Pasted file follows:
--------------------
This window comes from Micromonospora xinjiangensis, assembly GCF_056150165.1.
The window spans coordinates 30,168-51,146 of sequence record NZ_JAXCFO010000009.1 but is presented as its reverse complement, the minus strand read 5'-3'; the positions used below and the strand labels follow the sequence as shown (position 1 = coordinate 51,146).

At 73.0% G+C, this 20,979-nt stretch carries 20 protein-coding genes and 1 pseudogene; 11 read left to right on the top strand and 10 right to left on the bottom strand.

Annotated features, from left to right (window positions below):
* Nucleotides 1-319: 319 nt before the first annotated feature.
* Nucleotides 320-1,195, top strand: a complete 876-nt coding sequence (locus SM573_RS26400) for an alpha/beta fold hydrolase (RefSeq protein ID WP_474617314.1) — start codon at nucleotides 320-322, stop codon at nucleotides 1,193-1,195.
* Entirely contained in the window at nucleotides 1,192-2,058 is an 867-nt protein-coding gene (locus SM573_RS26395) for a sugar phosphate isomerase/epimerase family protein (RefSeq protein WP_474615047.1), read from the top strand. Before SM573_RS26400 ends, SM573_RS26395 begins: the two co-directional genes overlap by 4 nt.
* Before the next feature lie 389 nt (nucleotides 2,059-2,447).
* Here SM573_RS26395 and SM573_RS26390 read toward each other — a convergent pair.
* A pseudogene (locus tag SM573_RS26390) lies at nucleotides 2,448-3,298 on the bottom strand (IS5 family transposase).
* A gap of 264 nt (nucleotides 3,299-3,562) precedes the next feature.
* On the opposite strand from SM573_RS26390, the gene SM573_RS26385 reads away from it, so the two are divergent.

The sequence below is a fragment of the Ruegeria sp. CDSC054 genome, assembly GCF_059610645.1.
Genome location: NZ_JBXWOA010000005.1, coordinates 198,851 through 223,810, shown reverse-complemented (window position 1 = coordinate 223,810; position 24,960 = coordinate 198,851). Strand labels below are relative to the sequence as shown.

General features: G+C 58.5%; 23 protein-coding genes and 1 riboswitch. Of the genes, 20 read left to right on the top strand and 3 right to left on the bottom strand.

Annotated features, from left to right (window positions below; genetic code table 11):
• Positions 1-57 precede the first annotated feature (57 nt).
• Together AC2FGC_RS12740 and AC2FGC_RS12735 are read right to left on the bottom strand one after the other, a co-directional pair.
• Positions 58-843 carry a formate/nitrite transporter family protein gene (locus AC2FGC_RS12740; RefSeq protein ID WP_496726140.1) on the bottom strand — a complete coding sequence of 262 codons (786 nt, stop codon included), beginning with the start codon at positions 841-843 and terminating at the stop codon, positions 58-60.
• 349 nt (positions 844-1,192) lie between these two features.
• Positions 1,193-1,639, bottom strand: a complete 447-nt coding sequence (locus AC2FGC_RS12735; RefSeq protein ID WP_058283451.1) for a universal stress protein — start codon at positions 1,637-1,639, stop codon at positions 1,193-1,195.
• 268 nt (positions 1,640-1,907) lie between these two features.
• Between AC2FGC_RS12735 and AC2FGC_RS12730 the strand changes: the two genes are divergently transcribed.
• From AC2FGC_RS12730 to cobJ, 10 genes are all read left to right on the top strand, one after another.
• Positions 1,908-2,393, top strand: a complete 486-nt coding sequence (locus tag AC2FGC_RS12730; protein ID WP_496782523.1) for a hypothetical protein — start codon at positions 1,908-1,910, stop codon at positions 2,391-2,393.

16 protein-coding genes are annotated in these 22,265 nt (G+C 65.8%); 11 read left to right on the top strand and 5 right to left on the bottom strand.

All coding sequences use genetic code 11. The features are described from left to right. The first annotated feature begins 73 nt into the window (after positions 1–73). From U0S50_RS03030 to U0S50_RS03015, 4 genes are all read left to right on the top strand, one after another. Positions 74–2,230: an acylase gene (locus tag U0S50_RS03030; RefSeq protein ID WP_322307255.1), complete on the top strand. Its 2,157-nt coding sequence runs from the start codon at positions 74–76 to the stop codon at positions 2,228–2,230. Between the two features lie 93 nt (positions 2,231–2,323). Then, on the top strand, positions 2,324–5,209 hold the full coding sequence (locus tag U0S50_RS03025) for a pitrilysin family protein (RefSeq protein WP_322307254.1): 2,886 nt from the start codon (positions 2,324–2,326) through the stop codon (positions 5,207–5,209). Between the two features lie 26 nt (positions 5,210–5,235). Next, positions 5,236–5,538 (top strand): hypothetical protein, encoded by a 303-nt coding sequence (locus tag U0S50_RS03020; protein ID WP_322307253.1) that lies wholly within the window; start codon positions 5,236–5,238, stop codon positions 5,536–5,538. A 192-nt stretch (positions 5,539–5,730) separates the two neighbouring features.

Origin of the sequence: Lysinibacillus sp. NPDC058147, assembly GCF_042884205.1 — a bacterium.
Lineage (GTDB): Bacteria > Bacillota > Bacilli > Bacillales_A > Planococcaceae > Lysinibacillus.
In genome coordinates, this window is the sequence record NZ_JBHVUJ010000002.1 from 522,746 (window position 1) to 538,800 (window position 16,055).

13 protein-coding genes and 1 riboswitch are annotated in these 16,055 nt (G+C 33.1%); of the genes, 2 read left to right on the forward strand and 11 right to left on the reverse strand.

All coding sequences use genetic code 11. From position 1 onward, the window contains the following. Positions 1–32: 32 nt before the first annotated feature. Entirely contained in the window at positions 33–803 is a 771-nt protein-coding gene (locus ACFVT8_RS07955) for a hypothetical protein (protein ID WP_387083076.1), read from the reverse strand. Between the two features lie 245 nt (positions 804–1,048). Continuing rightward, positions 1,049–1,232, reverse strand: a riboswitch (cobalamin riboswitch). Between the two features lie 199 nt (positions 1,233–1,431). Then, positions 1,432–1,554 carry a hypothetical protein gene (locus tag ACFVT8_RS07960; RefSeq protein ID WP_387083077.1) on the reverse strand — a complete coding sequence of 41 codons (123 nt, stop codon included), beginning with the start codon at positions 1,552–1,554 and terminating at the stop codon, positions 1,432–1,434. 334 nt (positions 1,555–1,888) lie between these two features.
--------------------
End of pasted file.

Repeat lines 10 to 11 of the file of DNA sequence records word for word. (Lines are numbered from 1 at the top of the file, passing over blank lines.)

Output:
* A pseudogene (locus tag SM573_RS26390) lies at nucleotides 2,448-3,298 on the bottom strand (IS5 family transposase).
* A gap of 264 nt (nucleotides 3,299-3,562) precedes the next feature.